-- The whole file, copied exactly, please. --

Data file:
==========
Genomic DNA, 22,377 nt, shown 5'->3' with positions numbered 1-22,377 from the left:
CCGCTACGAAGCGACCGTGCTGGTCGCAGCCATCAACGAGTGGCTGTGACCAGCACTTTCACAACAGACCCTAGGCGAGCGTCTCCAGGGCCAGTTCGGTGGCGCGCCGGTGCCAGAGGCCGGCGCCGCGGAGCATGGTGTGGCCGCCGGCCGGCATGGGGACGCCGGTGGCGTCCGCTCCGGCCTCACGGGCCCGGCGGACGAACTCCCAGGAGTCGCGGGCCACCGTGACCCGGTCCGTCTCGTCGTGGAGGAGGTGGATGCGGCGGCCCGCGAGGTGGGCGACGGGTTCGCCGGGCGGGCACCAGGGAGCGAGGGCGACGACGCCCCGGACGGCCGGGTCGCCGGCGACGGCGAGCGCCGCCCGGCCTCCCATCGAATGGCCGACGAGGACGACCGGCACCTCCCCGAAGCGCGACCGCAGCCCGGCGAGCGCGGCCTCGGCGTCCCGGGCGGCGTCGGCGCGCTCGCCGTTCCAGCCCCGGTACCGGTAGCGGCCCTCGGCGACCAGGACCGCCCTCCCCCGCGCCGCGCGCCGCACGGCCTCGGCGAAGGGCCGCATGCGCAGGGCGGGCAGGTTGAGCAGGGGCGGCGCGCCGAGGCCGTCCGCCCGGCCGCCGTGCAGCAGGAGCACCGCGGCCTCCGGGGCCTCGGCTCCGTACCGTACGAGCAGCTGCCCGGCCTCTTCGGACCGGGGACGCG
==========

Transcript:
Genomic DNA, 22,377 nt, shown 5'->3' with positions numbered 1-22,377 from the left:
CCGCTACGAAGCGACCGTGCTGGTCGCAGCCATCAACGAGTGGCTGTGACCAGCACTTTCACAACAGACCCTAGGCGAGCGTCTCCAGGGCCAGTTCGGTGGCGCGCCGGTGCCAGAGGCCGGCGCCGCGGAGCATGGTGTGGCCGCCGGCCGGCATGGGGACGCCGGTGGCGTCCGCTCCGGCCTCACGGGCCCGGCGGACGAACTCCCAGGAGTCGCGGGCCACCGTGACCCGGTCCGTCTCGTCGTGGAGGAGGTGGATGCGGCGGCCCGCGAGGTGGGCGACGGGTTCGCCGGGCGGGCACCAGGGAGCGAGGGCGACGACGCCCCGGACGGCCGGGTCGCCGGCGACGGCGAGCGCCGCCCGGCCTCCCATCGAATGGCCGACGAGGACGACCGGCACCTCCCCGAAGCGCGACCGCAGCCCGGCGAGCGCGGCCTCGGCGTCCCGGGCGGCGTCGGCGCGCTCGCCGTTCCAGCCCCGGTACCGGTAGCGGCCCTCGGCGACCAGGACCGCCCTCCCCCGCGCCGCGCGCCGCACGGCCTCGGCGAAGGGCCGCATGCGCAGGGCGGGCAGGTTGAGCAGGGGCGGCGCGCCGAGGCCGTCCGCCCGGCCGCCGTGCAGCAGGAGCACCGCGGCCTCCGGGGCCTCGGCTCCGTACCGTACGAGCAGCTGCCCGGCCTCTTCGGACCGGGGACGCG